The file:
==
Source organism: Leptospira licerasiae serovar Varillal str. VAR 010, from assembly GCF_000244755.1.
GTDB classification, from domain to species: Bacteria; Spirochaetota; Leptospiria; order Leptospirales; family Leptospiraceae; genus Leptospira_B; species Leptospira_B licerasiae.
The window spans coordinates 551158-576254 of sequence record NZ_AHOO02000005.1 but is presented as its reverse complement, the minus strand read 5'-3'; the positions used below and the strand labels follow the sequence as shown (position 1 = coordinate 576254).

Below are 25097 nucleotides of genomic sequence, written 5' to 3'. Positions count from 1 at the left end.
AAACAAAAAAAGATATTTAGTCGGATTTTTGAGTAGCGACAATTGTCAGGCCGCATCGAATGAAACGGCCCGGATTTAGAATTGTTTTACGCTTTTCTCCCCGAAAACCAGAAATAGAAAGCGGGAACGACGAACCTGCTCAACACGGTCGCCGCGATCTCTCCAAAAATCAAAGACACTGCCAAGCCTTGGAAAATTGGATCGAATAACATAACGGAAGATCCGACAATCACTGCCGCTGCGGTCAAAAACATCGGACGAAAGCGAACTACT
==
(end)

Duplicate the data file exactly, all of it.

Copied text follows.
Source organism: Leptospira licerasiae serovar Varillal str. VAR 010, from assembly GCF_000244755.1.
GTDB classification, from domain to species: Bacteria; Spirochaetota; Leptospiria; order Leptospirales; family Leptospiraceae; genus Leptospira_B; species Leptospira_B licerasiae.
The window spans coordinates 551158-576254 of sequence record NZ_AHOO02000005.1 but is presented as its reverse complement, the minus strand read 5'-3'; the positions used below and the strand labels follow the sequence as shown (position 1 = coordinate 576254).

Below are 25097 nucleotides of genomic sequence, written 5' to 3'. Positions count from 1 at the left end.
AAACAAAAAAAGATATTTAGTCGGATTTTTGAGTAGCGACAATTGTCAGGCCGCATCGAATGAAACGGCCCGGATTTAGAATTGTTTTACGCTTTTCTCCCCGAAAACCAGAAATAGAAAGCGGGAACGACGAACCTGCTCAACACGGTCGCCGCGATCTCTCCAAAAATCAAAGACACTGCCAAGCCTTGGAAAATTGGATCGAATAACATAACGGAAGATCCGACAATCACTGCCGCTGCGGTCAAAAACATCGGACGAAAGCGAACTACT